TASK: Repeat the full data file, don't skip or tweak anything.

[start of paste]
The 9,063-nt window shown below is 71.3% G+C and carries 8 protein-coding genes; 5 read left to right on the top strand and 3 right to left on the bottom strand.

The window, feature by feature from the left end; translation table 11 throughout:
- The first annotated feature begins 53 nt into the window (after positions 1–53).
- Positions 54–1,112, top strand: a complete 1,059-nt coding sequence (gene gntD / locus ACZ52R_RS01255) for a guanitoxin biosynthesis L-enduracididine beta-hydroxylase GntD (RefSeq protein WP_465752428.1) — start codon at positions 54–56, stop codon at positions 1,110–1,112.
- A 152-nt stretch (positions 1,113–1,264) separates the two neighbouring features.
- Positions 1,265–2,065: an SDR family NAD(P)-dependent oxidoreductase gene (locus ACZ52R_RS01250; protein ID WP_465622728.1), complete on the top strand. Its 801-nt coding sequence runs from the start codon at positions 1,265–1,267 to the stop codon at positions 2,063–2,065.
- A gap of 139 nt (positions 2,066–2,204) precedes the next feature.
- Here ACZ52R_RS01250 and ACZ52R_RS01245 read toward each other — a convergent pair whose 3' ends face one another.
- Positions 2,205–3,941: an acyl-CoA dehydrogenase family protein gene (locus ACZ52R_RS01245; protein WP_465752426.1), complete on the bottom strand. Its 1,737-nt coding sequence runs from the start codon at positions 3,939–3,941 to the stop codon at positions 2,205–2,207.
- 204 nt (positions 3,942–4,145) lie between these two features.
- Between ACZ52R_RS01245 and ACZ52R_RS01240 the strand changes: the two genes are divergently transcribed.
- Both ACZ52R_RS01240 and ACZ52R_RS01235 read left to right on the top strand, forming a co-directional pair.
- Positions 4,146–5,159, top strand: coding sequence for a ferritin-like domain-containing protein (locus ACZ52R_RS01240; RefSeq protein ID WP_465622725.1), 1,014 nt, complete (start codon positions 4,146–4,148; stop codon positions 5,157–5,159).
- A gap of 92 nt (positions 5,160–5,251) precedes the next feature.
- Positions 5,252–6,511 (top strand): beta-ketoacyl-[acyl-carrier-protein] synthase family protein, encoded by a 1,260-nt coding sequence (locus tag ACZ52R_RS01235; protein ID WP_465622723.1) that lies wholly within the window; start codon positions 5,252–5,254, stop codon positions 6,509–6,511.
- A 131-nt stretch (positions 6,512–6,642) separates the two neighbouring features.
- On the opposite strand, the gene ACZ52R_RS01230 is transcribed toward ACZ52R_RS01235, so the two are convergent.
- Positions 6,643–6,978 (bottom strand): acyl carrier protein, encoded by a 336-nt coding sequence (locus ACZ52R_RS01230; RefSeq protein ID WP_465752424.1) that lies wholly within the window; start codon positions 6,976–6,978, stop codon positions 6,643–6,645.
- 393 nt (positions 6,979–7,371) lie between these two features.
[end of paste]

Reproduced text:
The 9,063-nt window shown below is 71.3% G+C and carries 8 protein-coding genes; 5 read left to right on the top strand and 3 right to left on the bottom strand.

The window, feature by feature from the left end; translation table 11 throughout:
- The first annotated feature begins 53 nt into the window (after positions 1–53).
- Positions 54–1,112, top strand: a complete 1,059-nt coding sequence (gene gntD / locus ACZ52R_RS01255) for a guanitoxin biosynthesis L-enduracididine beta-hydroxylase GntD (RefSeq protein WP_465752428.1) — start codon at positions 54–56, stop codon at positions 1,110–1,112.
- A 152-nt stretch (positions 1,113–1,264) separates the two neighbouring features.
- Positions 1,265–2,065: an SDR family NAD(P)-dependent oxidoreductase gene (locus ACZ52R_RS01250; protein ID WP_465622728.1), complete on the top strand. Its 801-nt coding sequence runs from the start codon at positions 1,265–1,267 to the stop codon at positions 2,063–2,065.
- A gap of 139 nt (positions 2,066–2,204) precedes the next feature.
- Here ACZ52R_RS01250 and ACZ52R_RS01245 read toward each other — a convergent pair whose 3' ends face one another.
- Positions 2,205–3,941: an acyl-CoA dehydrogenase family protein gene (locus ACZ52R_RS01245; protein WP_465752426.1), complete on the bottom strand. Its 1,737-nt coding sequence runs from the start codon at positions 3,939–3,941 to the stop codon at positions 2,205–2,207.
- 204 nt (positions 3,942–4,145) lie between these two features.
- Between ACZ52R_RS01245 and ACZ52R_RS01240 the strand changes: the two genes are divergently transcribed.
- Both ACZ52R_RS01240 and ACZ52R_RS01235 read left to right on the top strand, forming a co-directional pair.
- Positions 4,146–5,159, top strand: coding sequence for a ferritin-like domain-containing protein (locus ACZ52R_RS01240; RefSeq protein ID WP_465622725.1), 1,014 nt, complete (start codon positions 4,146–4,148; stop codon positions 5,157–5,159).
- A gap of 92 nt (positions 5,160–5,251) precedes the next feature.
- Positions 5,252–6,511 (top strand): beta-ketoacyl-[acyl-carrier-protein] synthase family protein, encoded by a 1,260-nt coding sequence (locus tag ACZ52R_RS01235; protein ID WP_465622723.1) that lies wholly within the window; start codon positions 5,252–5,254, stop codon positions 6,509–6,511.
- A 131-nt stretch (positions 6,512–6,642) separates the two neighbouring features.
- On the opposite strand, the gene ACZ52R_RS01230 is transcribed toward ACZ52R_RS01235, so the two are convergent.
- Positions 6,643–6,978 (bottom strand): acyl carrier protein, encoded by a 336-nt coding sequence (locus ACZ52R_RS01230; RefSeq protein ID WP_465752424.1) that lies wholly within the window; start codon positions 6,976–6,978, stop codon positions 6,643–6,645.
- 393 nt (positions 6,979–7,371) lie between these two features.